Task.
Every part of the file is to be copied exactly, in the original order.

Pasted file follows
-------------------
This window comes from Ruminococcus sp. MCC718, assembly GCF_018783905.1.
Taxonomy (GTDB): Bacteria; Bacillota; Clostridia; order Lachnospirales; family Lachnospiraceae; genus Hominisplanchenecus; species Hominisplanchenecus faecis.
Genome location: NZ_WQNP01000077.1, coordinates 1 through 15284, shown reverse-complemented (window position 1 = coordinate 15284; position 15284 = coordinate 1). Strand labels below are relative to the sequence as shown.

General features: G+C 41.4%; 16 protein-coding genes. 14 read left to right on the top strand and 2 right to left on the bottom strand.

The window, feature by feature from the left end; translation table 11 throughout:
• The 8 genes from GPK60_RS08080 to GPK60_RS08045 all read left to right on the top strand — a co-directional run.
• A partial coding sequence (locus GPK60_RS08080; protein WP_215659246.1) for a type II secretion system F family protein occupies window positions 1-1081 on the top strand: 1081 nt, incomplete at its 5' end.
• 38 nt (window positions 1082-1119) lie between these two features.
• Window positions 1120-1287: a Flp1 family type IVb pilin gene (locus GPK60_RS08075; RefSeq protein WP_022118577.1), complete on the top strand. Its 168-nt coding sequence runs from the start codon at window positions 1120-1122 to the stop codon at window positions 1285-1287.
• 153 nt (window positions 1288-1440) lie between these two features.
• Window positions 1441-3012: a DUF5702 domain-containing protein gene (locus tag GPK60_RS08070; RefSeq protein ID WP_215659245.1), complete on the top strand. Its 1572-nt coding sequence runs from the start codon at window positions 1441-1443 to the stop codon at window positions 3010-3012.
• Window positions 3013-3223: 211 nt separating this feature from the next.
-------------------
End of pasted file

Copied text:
This window comes from Ruminococcus sp. MCC718, assembly GCF_018783905.1.
Taxonomy (GTDB): Bacteria; Bacillota; Clostridia; order Lachnospirales; family Lachnospiraceae; genus Hominisplanchenecus; species Hominisplanchenecus faecis.
Genome location: NZ_WQNP01000077.1, coordinates 1 through 15284, shown reverse-complemented (window position 1 = coordinate 15284; position 15284 = coordinate 1). Strand labels below are relative to the sequence as shown.

General features: G+C 41.4%; 16 protein-coding genes. 14 read left to right on the top strand and 2 right to left on the bottom strand.

The window, feature by feature from the left end; translation table 11 throughout:
• The 8 genes from GPK60_RS08080 to GPK60_RS08045 all read left to right on the top strand — a co-directional run.
• A partial coding sequence (locus GPK60_RS08080; protein WP_215659246.1) for a type II secretion system F family protein occupies window positions 1-1081 on the top strand: 1081 nt, incomplete at its 5' end.
• 38 nt (window positions 1082-1119) lie between these two features.
• Window positions 1120-1287: a Flp1 family type IVb pilin gene (locus GPK60_RS08075; RefSeq protein WP_022118577.1), complete on the top strand. Its 168-nt coding sequence runs from the start codon at window positions 1120-1122 to the stop codon at window positions 1285-1287.
• 153 nt (window positions 1288-1440) lie between these two features.
• Window positions 1441-3012: a DUF5702 domain-containing protein gene (locus tag GPK60_RS08070; RefSeq protein ID WP_215659245.1), complete on the top strand. Its 1572-nt coding sequence runs from the start codon at window positions 1441-1443 to the stop codon at window positions 3010-3012.
• Window positions 3013-3223: 211 nt separating this feature from the next.